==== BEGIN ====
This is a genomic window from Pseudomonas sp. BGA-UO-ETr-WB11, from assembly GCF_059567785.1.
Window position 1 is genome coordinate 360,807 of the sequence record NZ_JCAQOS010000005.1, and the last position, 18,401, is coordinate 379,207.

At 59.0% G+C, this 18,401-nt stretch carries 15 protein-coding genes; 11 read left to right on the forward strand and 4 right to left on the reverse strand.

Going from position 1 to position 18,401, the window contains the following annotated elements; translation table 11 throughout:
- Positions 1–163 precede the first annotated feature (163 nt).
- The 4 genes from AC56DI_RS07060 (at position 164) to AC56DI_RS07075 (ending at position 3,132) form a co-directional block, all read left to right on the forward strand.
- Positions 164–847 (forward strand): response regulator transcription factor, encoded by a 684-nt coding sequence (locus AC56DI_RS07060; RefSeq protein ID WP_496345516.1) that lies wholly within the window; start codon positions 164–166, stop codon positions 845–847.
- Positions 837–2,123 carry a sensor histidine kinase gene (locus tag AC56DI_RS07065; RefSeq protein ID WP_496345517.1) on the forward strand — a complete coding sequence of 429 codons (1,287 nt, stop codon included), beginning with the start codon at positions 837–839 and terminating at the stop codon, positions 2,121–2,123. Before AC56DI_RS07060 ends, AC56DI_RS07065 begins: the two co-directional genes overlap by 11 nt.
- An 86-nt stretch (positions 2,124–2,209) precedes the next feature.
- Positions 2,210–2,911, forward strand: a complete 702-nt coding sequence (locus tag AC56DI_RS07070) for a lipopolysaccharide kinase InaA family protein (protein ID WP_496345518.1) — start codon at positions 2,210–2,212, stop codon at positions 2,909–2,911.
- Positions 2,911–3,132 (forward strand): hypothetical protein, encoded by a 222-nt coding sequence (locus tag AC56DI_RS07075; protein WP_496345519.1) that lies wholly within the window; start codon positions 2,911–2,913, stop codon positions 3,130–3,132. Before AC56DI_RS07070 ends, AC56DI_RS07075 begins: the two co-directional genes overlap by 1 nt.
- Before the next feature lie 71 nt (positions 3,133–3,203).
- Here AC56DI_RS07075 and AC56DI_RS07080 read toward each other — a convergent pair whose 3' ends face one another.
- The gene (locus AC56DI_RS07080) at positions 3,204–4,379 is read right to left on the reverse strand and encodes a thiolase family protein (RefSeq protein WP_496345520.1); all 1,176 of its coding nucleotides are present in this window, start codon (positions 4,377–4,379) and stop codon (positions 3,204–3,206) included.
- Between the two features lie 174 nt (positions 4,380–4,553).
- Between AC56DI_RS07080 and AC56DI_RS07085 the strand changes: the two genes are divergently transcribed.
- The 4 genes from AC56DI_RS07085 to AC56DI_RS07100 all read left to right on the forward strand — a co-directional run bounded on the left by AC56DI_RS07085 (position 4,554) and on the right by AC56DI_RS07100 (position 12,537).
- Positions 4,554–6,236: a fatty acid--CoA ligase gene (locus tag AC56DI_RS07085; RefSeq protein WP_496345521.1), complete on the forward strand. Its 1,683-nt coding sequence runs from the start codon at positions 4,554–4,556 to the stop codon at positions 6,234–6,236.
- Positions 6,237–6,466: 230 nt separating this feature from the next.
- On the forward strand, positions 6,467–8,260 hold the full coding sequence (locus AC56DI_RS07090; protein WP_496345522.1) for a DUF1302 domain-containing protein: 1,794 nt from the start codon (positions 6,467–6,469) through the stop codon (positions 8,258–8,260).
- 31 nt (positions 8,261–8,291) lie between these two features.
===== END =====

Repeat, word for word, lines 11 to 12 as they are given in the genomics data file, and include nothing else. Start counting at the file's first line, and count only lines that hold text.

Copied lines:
- Positions 2,911–3,132 (forward strand): hypothetical protein, encoded by a 222-nt coding sequence (locus tag AC56DI_RS07075; protein WP_496345519.1) that lies wholly within the window; start codon positions 2,911–2,913, stop codon positions 3,130–3,132. Before AC56DI_RS07070 ends, AC56DI_RS07075 begins: the two co-directional genes overlap by 1 nt.
- Before the next feature lie 71 nt (positions 3,133–3,203).